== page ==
Dalí and Design Highlight PATRON’s Fall Issue

Autumn gets surreal when an unprecedented exhibition opens in Dallas this September. Prompted by the demure-sized The Fish Man (L’homme poisson), 1930, which entered the coffers of the Meadows Museum in 2014, Dalí: Poetics of the Small (1929–1936) mounts September 9–December 9, 2018.

The Fish Man underwent extensive research at the Kimbell Art Museum and returns to join 20 additional Dalí cabinet paintings from all over the world. One such loan, from The Dali Museum in St. Petersburg, Florida, is The Weaning of Furniture-Nutrition, 1934, featured on one of Patron’s covers this month. A companion exhibit, Dalí’s Aliyah: A Moment in Jewish History, will present a set of lithographs donated to the Meadows by patrons Linda P. and William A. Custard in honor of Meadows Museum advisory council member Janet Pollman Kafka. This marks her 20th year as Honorary Consul of Spain in Dallas.

While Dalí shaped and interpreted his environments through painting, we have an opportunity to define our own through design. Simply, there is no better place to openly exude one’s personality than at home. In evidence, we bring you an unexpected residence nestled alongside Turtle Creek with a richly diverse art collection reflective of the thoughtful homeowner and gallerist Scot Presley, and his husband, in Creekside Sanctuary. Peggy Levinson explores Scot’s personal connection with each artist he collects and his collaboration with interior designer Lee Lormand, as together they reimagined the essence of a 1970s’ townhome.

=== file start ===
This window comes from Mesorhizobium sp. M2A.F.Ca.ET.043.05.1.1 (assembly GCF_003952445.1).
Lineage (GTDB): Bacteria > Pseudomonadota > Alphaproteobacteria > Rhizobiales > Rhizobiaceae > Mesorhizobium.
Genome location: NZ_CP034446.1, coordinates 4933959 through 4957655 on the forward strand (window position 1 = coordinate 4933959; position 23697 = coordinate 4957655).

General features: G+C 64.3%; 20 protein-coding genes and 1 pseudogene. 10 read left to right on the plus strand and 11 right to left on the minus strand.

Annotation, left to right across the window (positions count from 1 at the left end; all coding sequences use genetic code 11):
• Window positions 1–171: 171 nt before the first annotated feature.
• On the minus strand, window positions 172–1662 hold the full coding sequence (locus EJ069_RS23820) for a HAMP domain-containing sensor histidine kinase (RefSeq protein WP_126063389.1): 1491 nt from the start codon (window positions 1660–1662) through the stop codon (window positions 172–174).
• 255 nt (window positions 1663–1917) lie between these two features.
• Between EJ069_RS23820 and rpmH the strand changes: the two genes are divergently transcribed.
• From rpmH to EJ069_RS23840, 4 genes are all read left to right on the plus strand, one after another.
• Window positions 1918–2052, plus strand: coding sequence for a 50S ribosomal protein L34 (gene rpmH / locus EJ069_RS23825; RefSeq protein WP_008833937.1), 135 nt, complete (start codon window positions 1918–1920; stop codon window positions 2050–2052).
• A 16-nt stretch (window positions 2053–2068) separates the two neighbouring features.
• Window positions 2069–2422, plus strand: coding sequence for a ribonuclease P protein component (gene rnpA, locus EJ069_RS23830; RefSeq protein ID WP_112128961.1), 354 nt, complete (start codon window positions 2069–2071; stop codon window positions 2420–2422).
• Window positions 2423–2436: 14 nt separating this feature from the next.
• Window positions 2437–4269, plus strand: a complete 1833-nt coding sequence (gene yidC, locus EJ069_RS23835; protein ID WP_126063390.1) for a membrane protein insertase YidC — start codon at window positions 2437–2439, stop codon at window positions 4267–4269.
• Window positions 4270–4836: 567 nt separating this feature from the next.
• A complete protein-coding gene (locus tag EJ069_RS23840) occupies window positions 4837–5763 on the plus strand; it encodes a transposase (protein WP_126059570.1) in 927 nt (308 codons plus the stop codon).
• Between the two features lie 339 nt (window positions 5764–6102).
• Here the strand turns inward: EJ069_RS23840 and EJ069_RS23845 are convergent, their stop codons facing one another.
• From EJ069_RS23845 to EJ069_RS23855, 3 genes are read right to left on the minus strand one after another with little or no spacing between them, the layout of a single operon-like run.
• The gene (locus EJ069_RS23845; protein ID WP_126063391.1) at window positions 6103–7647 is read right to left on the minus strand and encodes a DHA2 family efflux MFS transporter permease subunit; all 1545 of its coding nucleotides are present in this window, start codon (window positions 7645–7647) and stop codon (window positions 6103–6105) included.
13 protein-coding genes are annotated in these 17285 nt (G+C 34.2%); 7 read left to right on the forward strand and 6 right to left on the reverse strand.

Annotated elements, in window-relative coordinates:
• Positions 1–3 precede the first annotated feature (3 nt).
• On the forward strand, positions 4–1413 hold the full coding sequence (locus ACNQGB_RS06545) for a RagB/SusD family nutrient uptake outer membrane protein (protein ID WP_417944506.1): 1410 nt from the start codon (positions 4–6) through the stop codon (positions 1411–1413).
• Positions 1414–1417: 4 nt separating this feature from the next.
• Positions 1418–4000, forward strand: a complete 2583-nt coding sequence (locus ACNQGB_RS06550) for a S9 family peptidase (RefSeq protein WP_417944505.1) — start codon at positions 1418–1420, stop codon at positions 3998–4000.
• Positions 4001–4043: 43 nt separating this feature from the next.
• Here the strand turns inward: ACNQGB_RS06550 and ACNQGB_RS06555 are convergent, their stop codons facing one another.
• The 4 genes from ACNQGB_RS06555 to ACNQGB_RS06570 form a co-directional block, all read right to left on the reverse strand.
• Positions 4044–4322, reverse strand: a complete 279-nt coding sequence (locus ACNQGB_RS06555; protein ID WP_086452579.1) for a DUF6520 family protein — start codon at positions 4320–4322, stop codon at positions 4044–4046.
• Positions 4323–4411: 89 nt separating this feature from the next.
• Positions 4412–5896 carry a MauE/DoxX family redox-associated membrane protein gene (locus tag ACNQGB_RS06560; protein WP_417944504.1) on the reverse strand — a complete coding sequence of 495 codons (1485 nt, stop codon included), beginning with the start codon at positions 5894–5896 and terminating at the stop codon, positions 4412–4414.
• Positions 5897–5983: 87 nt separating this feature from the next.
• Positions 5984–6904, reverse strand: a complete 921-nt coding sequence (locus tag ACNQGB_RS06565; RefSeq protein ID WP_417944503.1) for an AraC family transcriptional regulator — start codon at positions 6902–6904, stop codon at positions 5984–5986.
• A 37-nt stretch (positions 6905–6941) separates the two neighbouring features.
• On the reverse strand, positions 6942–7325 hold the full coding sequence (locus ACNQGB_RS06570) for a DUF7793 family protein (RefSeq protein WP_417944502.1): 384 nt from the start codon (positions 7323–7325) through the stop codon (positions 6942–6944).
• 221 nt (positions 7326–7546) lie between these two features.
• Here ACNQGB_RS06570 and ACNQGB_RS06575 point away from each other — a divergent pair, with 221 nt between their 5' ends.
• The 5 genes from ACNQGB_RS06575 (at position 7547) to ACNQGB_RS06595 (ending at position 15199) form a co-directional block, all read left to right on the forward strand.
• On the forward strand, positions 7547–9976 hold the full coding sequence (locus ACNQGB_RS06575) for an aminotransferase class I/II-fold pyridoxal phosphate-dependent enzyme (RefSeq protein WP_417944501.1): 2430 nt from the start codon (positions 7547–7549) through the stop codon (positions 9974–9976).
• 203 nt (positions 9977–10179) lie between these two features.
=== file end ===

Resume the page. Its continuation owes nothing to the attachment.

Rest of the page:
Continuing our design coverage, we shift our emphasis to home décor where we review some of the great design houses in the field today. In Space, Peggy Levinson interviews three disparate manufacturers including the inimitable Marcel Wanders on his new collection for Roche Bobois, Claud Cecil Gurney of the venerated de Gournay known for hand-painted wallpaper, and relative newcomer Lee Broom on the release of his Observatory lighting collection. We also share the color trend in furnishings and accessories.

Further afield in London, Chris Byrne had the rare opportunity to call on Paula Rego, a figurative painter whose works are part of major exhibitions this summer at the Tate Britain and Royal Academy. Fine Lines finds Steve Carter’s coverage of British painter Ian Davenport’s 30-year survey exhibition opening September 30 at Dallas Contemporary. One more Londoner appears in this issue, artist Adam Ball who installed a spectacular piece in a Dallas home this summer.

Back home, Danielle Avram examines the “art-world superstars” who have been honored with the amfAR Award of Excellence for Artistic Contributions to the Fight Against AIDS through TWO x TWO, which celebrates its 20th anniversary this October. 

Brandon Kennedy takes over Patron’s Studio column from Justine Ludwig, who began her post with Creative Time in New York this summer. In his first installment, Kennedy examines the practice of Shelby David Meier, a Dallas-based conceptual artist. One-part joke teller, read about Meier in The Last Man Standing Up With Props.

We reveal a taste of fall fashion in Drawing Attention. Shayna Fontana combines her photographs with stylist and artist Ruben Burgess Jr.’s drawings to create stimulating collaged works for Patron’s style feature. We hope you enjoy the interesting images.

As summer wanes and our son begins his first semester at college to study classical trumpet, my husband and I look to fill our time with exhibitions this fall as new empty nesters—at least for the time being.

-Terri Provencal 

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